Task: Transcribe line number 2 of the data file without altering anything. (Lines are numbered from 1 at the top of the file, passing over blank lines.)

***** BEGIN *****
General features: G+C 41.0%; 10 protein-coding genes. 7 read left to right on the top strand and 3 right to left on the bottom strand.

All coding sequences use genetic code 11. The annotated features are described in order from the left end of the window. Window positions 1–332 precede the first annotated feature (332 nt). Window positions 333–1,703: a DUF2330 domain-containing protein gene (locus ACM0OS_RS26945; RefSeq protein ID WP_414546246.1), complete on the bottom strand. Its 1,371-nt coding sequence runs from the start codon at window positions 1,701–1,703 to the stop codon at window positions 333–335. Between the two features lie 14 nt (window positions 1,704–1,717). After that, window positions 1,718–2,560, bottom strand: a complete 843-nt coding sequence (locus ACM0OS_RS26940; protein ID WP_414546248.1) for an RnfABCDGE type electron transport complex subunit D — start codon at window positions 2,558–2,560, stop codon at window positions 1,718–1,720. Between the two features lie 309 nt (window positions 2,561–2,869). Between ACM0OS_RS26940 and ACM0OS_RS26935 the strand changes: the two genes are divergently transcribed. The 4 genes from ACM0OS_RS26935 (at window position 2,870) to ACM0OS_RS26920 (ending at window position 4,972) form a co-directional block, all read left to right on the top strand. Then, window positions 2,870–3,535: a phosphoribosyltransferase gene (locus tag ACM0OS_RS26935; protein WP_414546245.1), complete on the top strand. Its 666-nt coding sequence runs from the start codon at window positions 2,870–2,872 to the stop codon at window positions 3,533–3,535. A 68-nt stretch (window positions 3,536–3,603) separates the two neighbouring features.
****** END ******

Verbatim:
All coding sequences use genetic code 11. The annotated features are described in order from the left end of the window. Window positions 1–332 precede the first annotated feature (332 nt). Window positions 333–1,703: a DUF2330 domain-containing protein gene (locus ACM0OS_RS26945; RefSeq protein ID WP_414546246.1), complete on the bottom strand. Its 1,371-nt coding sequence runs from the start codon at window positions 1,701–1,703 to the stop codon at window positions 333–335. Between the two features lie 14 nt (window positions 1,704–1,717). After that, window positions 1,718–2,560, bottom strand: a complete 843-nt coding sequence (locus ACM0OS_RS26940; protein ID WP_414546248.1) for an RnfABCDGE type electron transport complex subunit D — start codon at window positions 2,558–2,560, stop codon at window positions 1,718–1,720. Between the two features lie 309 nt (window positions 2,561–2,869). Between ACM0OS_RS26940 and ACM0OS_RS26935 the strand changes: the two genes are divergently transcribed. The 4 genes from ACM0OS_RS26935 (at window position 2,870) to ACM0OS_RS26920 (ending at window position 4,972) form a co-directional block, all read left to right on the top strand. Then, window positions 2,870–3,535: a phosphoribosyltransferase gene (locus tag ACM0OS_RS26935; protein WP_414546245.1), complete on the top strand. Its 666-nt coding sequence runs from the start codon at window positions 2,870–2,872 to the stop codon at window positions 3,533–3,535. A 68-nt stretch (window positions 3,536–3,603) separates the two neighbouring features.